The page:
13. All Recent Evidence Indicates That Women Prefer “Bad Boys” Over “Nice Guys” In the abstract of McDaniel’s paper, Why/Why not date a nice guy? (2005), it states: The results of the present study suggest that reasons for dating (i.e., not wanting physical contact, wanting stimulating conversation, and wanting an exclusive relationship) and perceived personality traits (i.e., sweet/nice and physically attractive) influence a young woman's desire to date a nice guy, and that perceived personality traits are better predictors of her choice of a man to date than are reasons for dating. However, what the author clearly states is that it is because women prefer “bad boys” over “nice guys” that there is a sharp disconnect between a young woman’s reasons for dating and her spatio-temporal perception of which traits are attractive/unattractive in either a “nice guy” or a “bad boy”, creating a considerable amount of cognitive dissonance over the process of female reproductive choice. Although women claim to want “nice guys”, both stepwise and multiple regression analysis, as well as factor analysis, of the frequency tables generated by the collected statistical data demonstrated that being sweet/nice could neither be classified as an attractive or unattractive trait; instead, the statistical data revealed that women considered physical attractiveness to be a much more important consideration in their selection of a male sex partner than being sweet/nice, which was not even considered at all. McDaniel postulates that the “fatal attraction” hypothesis, in which a woman’s initial favourable impression of “nice guy” personality characteristics, such as being sweet/nice, can become negative perceptions of those characteristics, probably contributes to the female preference of “bad boys” over “nice guys”. McDaniel writes: The "fatal attraction" hypothesis may explain subsequent rejection of a nice guy because his sweet/nice guy caution may be read as loser/nice guy passivity. McDaniel provides further evidence that a woman’s reasons for dating are not as substantial as her perception of those personality traits which are characteristic of the target male by demonstrating that women prefer “bad boys” over “nice guys”. Popular culture, as well as some academic researchers, have suggested that women prefer “bad boys” for short-term committed relationships, but “nice guys” for long-term committed relationships. However, multiple regression analysis of the data revealed that a woman’s desire for high commitment dating had almost nothing to do with whether she selected a “nice guy” or a “bad boy”; however, her desire for low commitment dating was positively correlated with her willingness to date a “bad boy”. McDaniel writes: Popular and academic texts claim that young women report wanting nice guys for committed relationships. However, regression analysis of the reasons for dating factors indicated that the high commitment reason for dating accounts very little for a young woman's desire to date a nice guy or a not-so-nice fun/sexy guy, and the low commitment dating factor was related only to an increase in the likelihood of dating a fun/sexy guy a second time. Given the centrality of low commitment dating as a mechanism which facilitates the intensification of a budding relationship into “coupledom”, the “bad boy” is ideally situated; because women find “nice guys” to be both socially undesirable and sexually unattractive, “nice guys” are not desired for low commitment dating and therefore cannot progress onwards to more long-term, stable relationships. McDaniel further observes: First, being suitable for high commitment dating alone is not enough (by a long shot) to increase a nice guy's likelihood to progress into or beyond the experimentation stage of relationship escalation. Second, young women who are interested in frequent casual dating are not going to select a nice guy as a dating partner because he cannot meet her recreational dating needs. And, because the fun/sexy guy seems to be more suitable for low commitment dating, he is going to be chosen more often for it, which provides him with an increased opportunity to progress well into and beyond the experimentation stage. Thus, the 2005 research of McDaniel offers powerful evidence that women prefer “bad boys”, such as violent criminals and dangerous psychopaths, over “nice guys”. The most recent social scientific research on the “nice guy” stereotype also suggests that women prefer “bad boys” over “nice guys”. Urbaniak and Kilman, in their 2006 paper Niceness and dating success: a further test of the nice guy stereotype, not only demolish the previous studies of Jensen-Campbell et al (1995), Herold and Milhausen (1999) and their own 2003 research, but also supersede the previous research of McDaniel. Urbaniak and Kilman found that women prefer “bad boys” or “jerks” for both short-term, casual dating and long-term, committed relationships, directly contradicting the findings of Herold and Milhausen (1999), as well as those of their own 2003 research, which suggested that “jerks” may be highly sought after for low-commitment dating, but that “nice guys” would be preferred for longer, more stable relationships. In this study, empirical observation of actual female socio-sexual behaviour was substituted for female self-reportage, constituting a significant methodological improvement over previous studies. Instead, overall male dating success, actual female selection of males on the basis of physical attractiveness and other variables, as well as objective measures of male niceness/agreeableness are employed as independent factors whose subsequent interrelationship and covariation are determined by sequential multiple regression analysis and other modes of statistical quantification. Thus, Urbaniak and Kilman found that women regarded such characteristics as being “nice” or possessing high levels of niceness/agreeableness as a major hindrance to establishing a committed, romantic relationship, whether of the casual or long-term variety. In their 2006 study, Urbaniak and Kilman test four hypotheses: 1. Within shorter-term, less-committed relationship contexts (i.e., casual-dating relationships, one-time sexual encounters, and casual-sex relationships), men's physical attractiveness would be a stronger predictor of their relationship success than would men's niceness/agreeableness. Women have been shown to place more emphasis on niceness/agreeableness in the context of long-term, romantic relationships (e.g., Regan, 1998a). Therefore, our second hypothesis: 2. Men's niceness/agreeableness would be a stronger predictor of their relationship success than would men's physical attractiveness in the committed/romantic relationship context. Women have rated men's niceness/agreeableness as a desirable characteristic in all relationship contexts (and not, in fact, as a hindrance; e.g., Regan et al., 2000). Thus, our third hypothesis: 3. In contrast to the nice guy stereotype, men's niceness/agreeableness would be a positive predictor of dating success across all four relationship contexts.As noted earlier, media references to the nice guy stereotype often reflect a categorical distinction in describing the "dating success" of archetypal "homely nice guys" versus "cute, macho guys". Our fourth hypothesis was formed to test the validity of this popular or "media-based" distinction by contrasting two subgroups of men: 4. Men rated relatively high in niceness/agreeableness but relatively low in physical attractiveness (i.e., "homely nice guys") would report greater long-term dating success than men rated relatively low in niceness but high in physical attractiveness ("cute, macho guys"). The reverse pattern was predicted regarding short-term sexual success. The results obtained by Urbaniak and Kilman for the first hypothesis, through bivariate correlation matrices and multiple regression analysis of the data obtained, was that low niceness/agreeableness and high physical attractiveness ensured success for “bad boys” in both short-term relationships and casual dating. Results generated for the second hypothesis suggested that men who lack niceness/agreeableness have much greater success in committed, romantic relationships than “nice guys”, who would have almost zero success in terms of establishing committed relationships. For the third hypothesis, it was found that men who possessed high levels of niceness/agreeableness fared badly across all relationship contexts. Not only was being nice/agreeable described as a socially undesirable trait by women in terms of casual dating, but it was also found that being nice, sweet, kind, or any of a number of other altruistic personality characteristics associated with niceness/agreeableness could be a major hindrance to the establishment of committed, long-term relationships with heterosexual females. Concerning the results generated for the fourth hypothesis, it was found that “cute, macho guys” had more success with both casual dating and long-term committed relationships than men who were high in measures of niceness/agreeableness. Taken together, the 2006 results of Urbaniak and Kilman suggest that women actually do prefer bad boys over nice guys after all. Being nice, kind, sweet, considerate, generous, compassionate, sympathetic, helpful etc, were actually perceived of by the vast majority of women as being highly disadvantageous, even being of negative consequence, when found in a potential male sex partner. These results both strongly reinforce and nicely complement the findings of Schmitt (2003) who, in The Big Five related to risky sexual behaviour across 10 world regions: differential personality associations of sexual promiscuity and relationship infidelity, found that low agreeableness/conscientiousness and high levels of gregariousness or extraversion, were strongly associated with sexual promiscuity and the ability to establish multiple committed relationships with large volumes of available females, constituting a reproductively viable and evolutionarily sustainable life history strategy. In addition, these traits are also associated with such psycho-pathological conditions as psychopathy, narcissism, and Machiavellianism. Schmitt writes: As part of the International Sexuality Description Project, 16 362 participants from 52 nations responded to measures of the Big Five and risky sexuality. It was expected that low levels of agreeableness and conscientiousness would be universally associated with relationship infidelity. Sexual promiscuity, in contrast, was expected to positively relate to extraversion and neuroticism. Analyses across 10 world regions revealed relationship infidelity was universally associated with low agreeableness and low conscientiousness. Sexual promiscuity was somewhat related to these traits as well, but was more highly related to extraversion across many, but not all, world regions. Both forms of risky sexual behaviour were generally unrelated to neuroticism and openness across cultures. Discussion focuses on possible explanations of regional differences in personality-sexuality linkages. In the conclusion to their 2006 research, Urbaniak and Kilman observe: Although variability in the importance of niceness/agreeableness across different relationship types was expected, the fact that low agreeableness, generally speaking, was more related to success across all the relationship contexts than high agreeableness was somewhat surprising. Previous studies have shown that women highly value niceness in committed/romantic partners (and still value niceness, if less-so, in more sexual contexts; e.g., Regan et al., 2000; Urbaniak & Kilmann, 2003). The present results, however, failed to show any clear advantage for the men who were highly nice/agreeable, even in the romantic context. As such, results from the present study actually are more consistent with the nice guy stereotype, overall, than were the results of our earlier study, which had suggested that the stereotype might be a myth. This contradictory finding suggests a discrepancy between which men women will say they prefer, or will choose in a (experimentally-manipulated) hypothetical scenario, and which men actually are successful--at least, by the men's own accounts. Hence, the current research of both McDaniel (2005) and Urbaniak and Kilman (2006) conclusively demonstrates that women prefer “bad boys” over “nice guys”. Interestingly enough, the research of Bogaert and Fisher (1995) and Harris et al (2007) strongly reinforces the conclusions reached by both McDaniel (2005) and Urbaniak and Kilman (2006). The fact that women are attracted to “bad boys”, such as violent criminals, dangerous psychopaths, narcissists, wife batterers etc, is nicely complemented by research which suggests that psychopaths and men high in aggression, dominance, and testosterone attract large numbers of sex partners and easily form multiple short-term committed relationships. In Predictors of University Men’s Number of Sexual Partners, a study conducted by A.F. Bogaert and W.A. Fisher in 1995, it was found that the within-gender variation of differential reproductive success was heavily influenced by such things as normal individual differences in personality and psycho-physiological constitution. Significant correlational associations were found between such traits as hypermasculinity, sensation-seeking, extraversion, levels of circulating androgens, physical attractiveness, and “Eysenck psychoticism”, with men who rated high on these measures having the greatest number of sex partners and greater overall reproductive success, in comparison to more normal, less pathological men. Bogaert and Fisher write: We examined the role of personality (e.g., hypermasculinity, sensation-seeking) and physical individual differences (testosterone, physical attractiveness) in predicting university men’s (N = 215) number of sexual partners. Significant zero-order correlations occurred between number of sexual partners and sensation seeking, hypermasculinity, physical attractiveness, and testosterone. In addition, multiple regression analysis revealed significant increases in prediction with an additive combination of these individual differences, and some of these individual differences (e.g., sensation seeking) contributed unique variation to the prediction of the number of sexual partners. Finally, principal components analysis revealed a common personality factor labelled Disinhibition that may partly underlie the relationship between some of these individual differences and the number of sexual partners. ... In a study by Harris et al (2007), COERCIVE AND PRECOCIOUS SEXUALITY AS A FUNDAMENTAL ASPECT OF PSYCHOPATHY, it was revealed that the male psychopath is the quintessential Casanova, attracting large numbers of female sex partners and having numerous short-term relationships with women, a life history course routinely described by evolutionary psychologists and others of a socio-biological orientation as, in its more essential aspects, a reproductively adaptive strategy. According to Harris et al: Sexual behavior is closely associated with delinquency and crime. Although psychopaths, by definition, have many short-term sexual relationships, it has not been shown that sexuality is a core aspect of psychopathy. A Darwinian view of psychopathy led to the hypothesis that psychopaths have a unique sexuality involving early, frequent, and coercive sex. Our subjects were 512 sex offenders assessed on the Hare Psychopathy Checklist (PCL-R). Five variables reflecting early, frequent, and coercive sex loaded on the same principal component in exploratory factor analysis on a subset of the sample, whereas PCL-R items pertaining to adult sexual behavior did not. Confirmatory factor analysis of the remaining subjects yielded a measurement model containingthree inter-correlated factors – the traditional two PCL-R factors, and coercive and precocious sexuality. Taxometric analyses gave evidence of a natural discontinuity underlying coercive and precocious sexuality. Coercive and precocious sexuality yielded statistically significant associations with other study variables predicted by the Darwinian hypothesis. The present findings are consistent with prior empirical findings and support the hypothesis that psychopathy has been a nonpathological, reproductively viable, alternate life history strategy. In addition, my previous three contentions are supported by a tremendous amount of scientific evidence. 1. Women, in general, are not attracted to “nice guys”, operationalized as altruistic male personality and behavioural characteristics. (Jensen-Campbell et al, 1995; McDaniel, 2005; Urbaniak and Kilman, 2006) 2. Socially dominant, aggressive, and violent men, such as psychopaths, narcissists, and other dangerous criminal types, have much greater success in establishing committed romantic relationships and attracting large numbers of female sex partners than men who are less pathological in both personality and behaviour. (Bogaert and Fisher, 1995; Seto, 1995; Schmitt, 2003; Harris et al, 2007; Peters et al, 2008; Jonason et al, 2008) 3. A significant percentage of women are attracted to aggressive, socially dominant males. (Sadalla et al, 1987; Herold and Milhausen, 1999; McDaniel, 2005; Urbaniak and Kilman, 2003, 2006) Women are attracted to violent criminals and dangerous psychopaths. Merged post follows: Consecutive posts merged Current research in evolutionary psychology suggests that this indidvidual is the ideal sex/relationship partner for a substantial percentage of women.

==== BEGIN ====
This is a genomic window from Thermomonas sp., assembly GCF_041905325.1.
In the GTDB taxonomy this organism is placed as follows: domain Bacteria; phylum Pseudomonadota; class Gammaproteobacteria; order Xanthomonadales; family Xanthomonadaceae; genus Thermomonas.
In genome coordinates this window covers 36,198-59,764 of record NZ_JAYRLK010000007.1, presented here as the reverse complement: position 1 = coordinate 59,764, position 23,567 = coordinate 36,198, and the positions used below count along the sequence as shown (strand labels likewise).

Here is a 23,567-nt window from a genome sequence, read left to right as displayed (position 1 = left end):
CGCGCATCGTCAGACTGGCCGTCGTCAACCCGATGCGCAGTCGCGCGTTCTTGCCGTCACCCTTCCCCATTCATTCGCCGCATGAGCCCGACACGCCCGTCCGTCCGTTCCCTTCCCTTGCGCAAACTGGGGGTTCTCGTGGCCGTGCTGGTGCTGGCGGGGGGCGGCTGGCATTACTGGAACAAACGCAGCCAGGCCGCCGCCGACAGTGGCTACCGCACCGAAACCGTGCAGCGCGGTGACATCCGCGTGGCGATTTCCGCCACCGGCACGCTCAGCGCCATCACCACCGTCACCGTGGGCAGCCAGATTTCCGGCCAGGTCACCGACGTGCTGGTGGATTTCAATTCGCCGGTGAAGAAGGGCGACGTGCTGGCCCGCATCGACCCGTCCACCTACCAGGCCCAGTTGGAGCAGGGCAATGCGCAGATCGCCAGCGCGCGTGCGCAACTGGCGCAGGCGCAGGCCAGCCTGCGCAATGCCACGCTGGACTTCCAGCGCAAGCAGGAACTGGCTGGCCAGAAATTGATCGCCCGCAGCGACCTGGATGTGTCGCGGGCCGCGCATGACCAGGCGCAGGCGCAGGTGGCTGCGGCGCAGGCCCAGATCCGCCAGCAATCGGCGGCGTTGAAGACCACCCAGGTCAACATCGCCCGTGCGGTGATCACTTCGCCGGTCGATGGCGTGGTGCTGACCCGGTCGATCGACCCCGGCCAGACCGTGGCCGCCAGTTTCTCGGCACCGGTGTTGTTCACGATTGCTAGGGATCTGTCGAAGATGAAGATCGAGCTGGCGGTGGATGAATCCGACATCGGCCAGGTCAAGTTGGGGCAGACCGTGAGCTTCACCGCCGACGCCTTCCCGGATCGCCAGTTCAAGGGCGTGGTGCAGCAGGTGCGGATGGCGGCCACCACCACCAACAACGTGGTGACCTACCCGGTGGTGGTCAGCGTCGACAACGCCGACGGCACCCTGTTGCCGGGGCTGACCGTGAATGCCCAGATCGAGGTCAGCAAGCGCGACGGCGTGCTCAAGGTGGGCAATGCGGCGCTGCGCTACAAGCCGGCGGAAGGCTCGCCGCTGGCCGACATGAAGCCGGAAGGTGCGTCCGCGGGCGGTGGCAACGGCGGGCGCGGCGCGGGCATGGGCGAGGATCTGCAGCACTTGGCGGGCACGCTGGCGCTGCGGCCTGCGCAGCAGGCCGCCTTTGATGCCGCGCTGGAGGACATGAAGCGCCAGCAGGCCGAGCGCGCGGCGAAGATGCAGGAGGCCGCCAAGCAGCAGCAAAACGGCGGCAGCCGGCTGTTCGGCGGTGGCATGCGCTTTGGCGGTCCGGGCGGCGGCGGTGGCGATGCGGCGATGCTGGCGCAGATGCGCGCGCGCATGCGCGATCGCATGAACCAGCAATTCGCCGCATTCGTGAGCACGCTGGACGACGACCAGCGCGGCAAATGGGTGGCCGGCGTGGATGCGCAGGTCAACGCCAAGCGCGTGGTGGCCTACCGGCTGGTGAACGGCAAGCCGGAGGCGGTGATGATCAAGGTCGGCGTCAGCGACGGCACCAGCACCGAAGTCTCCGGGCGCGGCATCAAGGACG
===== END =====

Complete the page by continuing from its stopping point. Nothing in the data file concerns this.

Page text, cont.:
14. Your wife's therapist sounds like a Freudian psycho-analyst to me. Your discussion of "parts" seems to correspond to Freud's notion of id, ego, and superego. Have you ever considered regular psychotherapy instead?
  15. I remember reading somewhere that the police, such as the FBI or New Scotland Yard, find that catching serial killers is often very difficult because the serial murderers themselves are normally people of very high intelligence and creativity. Some serial killers, such as the so-called Zodiac Killer or Jack the Ripper, are never caught because they are able to outwit the authorities for decades, if not forever.